Bernard Newbold, who died in February 2018, had a lifetime of activity in the labour movement – in South Wales, Lancashire and for the last forty years in the North East. His first experience was in the Communist Party League of Youth, in Manchester as a teenager. His father Horace, a Party member, was for many years a full-time officer for the Transport and General Workers’ Union, and Secretary of the influential Manchester Trades Council in the 1940s and 1950s. After leaving school at 14, Bernard had gone down the pit after a brief time in an office. He would say that his mother was horrified and though she had never seen the inside of a colliery, she was right to be appalled. His recollection of life below ground in the late 1940s was of complete shock at the scant attention to coal mining safety by management, and sadly the carelessness of many miners themselves. He was fired by this experience to try to do something himself. He became strongly interested in safety, especially dust control. This led to a new job in the NCB Scientific Department after qualifying as a mining engineer. In 1970 this brought him to the North East. He was in the area during the great strikes of 1972, 1974 and 1984-85. He resolved never to cross a picket line without the express permission of the local lodge secretary. This was rarely given, but when it was, he saw those occasions as it as an expression of the miners’ responsibility to keep the plant in safe working order for when there would be a return to work, much in contradiction to the media’s attacks on the union. While a young pitman, Bernard was taken to Sheffield to hear and meet Pablo Picasso. The artist drew his famous symbol, the dove of peace, on a table napkin, which was auctioned for party funds. Bernard also heard Paul Robeson, a lifelong hero, sing in Manchester. He had more excitement as a young man visiting Eastern Europe, as a member of delegations visiting coal mines and factories. He was impressed at the time by the advanced safety measures he saw, beyond those in British workplaces, but later in his own life he came to understand that he had only been shown model pits and factories. His early enthusiasm for Russian communism was lost in the 1950s, after the suppression of the Polish and Hungarian risings. However. Bernard always considered himself to be a Marxist, placing class struggle at the centre of his practice. He joined the Labour Party in the 1950s, and was elected to North Tyneside Council in the 1970s though he was not comfortable with what he saw as the right-wing policies of the local leadership. He chaired the Housing Committee. He had a strong belief in public housing and a mission to keep private developers at bay. This, he admitted, was a very difficult task, especially after the victory of Margaret Thatcher. He and his life companion, his wife Jean whom he married in 1955, were both members of NELHS. Both attended regularly, except when they were on their world travels, which took place several times and included South Africa, where they met Desmond Tutu and visited Robben Island and Nelson Mandela’s cell. In the last few years Bernard was plagued by deafness and ultimately blindness which to his great frustration restricted his movements and closed down his formidable life of activity.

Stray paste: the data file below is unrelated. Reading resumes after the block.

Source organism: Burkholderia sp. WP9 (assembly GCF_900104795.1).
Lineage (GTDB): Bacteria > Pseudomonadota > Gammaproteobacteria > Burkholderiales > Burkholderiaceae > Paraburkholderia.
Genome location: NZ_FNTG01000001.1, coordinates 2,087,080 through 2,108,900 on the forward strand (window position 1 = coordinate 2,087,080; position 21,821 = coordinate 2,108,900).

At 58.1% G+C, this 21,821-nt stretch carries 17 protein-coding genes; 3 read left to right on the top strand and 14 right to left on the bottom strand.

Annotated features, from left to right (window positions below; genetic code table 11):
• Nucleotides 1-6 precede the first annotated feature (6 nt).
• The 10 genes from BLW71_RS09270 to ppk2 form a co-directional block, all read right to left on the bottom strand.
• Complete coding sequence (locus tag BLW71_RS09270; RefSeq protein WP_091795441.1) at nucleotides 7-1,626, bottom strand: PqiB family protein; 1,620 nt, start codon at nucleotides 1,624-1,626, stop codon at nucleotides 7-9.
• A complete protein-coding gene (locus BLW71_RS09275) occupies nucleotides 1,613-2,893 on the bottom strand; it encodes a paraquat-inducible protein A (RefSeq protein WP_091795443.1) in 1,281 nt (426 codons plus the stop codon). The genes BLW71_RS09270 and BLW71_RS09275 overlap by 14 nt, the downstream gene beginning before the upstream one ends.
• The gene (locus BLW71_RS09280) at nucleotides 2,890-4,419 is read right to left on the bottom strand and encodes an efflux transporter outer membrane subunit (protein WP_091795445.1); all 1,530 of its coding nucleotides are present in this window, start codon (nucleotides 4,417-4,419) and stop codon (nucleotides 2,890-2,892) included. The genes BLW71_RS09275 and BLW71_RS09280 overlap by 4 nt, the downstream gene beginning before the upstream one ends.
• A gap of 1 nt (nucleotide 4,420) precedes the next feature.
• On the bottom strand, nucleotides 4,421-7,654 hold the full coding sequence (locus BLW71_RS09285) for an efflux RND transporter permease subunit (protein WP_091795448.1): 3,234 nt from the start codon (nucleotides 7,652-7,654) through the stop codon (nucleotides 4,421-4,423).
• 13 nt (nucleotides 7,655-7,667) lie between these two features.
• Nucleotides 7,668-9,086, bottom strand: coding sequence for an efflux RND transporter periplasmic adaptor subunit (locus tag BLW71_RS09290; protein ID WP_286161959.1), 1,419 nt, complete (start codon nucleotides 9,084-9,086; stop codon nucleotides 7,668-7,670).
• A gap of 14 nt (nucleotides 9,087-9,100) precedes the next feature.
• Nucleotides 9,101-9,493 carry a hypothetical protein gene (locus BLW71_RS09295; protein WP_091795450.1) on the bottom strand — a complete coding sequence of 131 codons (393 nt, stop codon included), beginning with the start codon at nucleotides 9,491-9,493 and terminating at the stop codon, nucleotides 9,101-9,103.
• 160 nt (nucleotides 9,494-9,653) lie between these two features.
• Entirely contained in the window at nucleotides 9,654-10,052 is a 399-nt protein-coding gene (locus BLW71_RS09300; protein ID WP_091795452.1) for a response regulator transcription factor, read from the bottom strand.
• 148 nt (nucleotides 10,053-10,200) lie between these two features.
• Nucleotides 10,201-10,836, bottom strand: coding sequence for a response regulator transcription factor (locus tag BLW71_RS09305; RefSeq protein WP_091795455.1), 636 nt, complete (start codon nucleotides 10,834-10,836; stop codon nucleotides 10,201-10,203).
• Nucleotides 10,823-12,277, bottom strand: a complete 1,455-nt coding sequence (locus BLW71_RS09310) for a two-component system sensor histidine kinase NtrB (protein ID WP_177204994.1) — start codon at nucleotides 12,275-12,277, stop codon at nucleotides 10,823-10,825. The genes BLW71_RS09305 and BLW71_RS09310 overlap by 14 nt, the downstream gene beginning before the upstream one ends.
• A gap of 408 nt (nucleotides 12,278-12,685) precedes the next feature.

This appreciation was first published in North East History Volume 50, 2019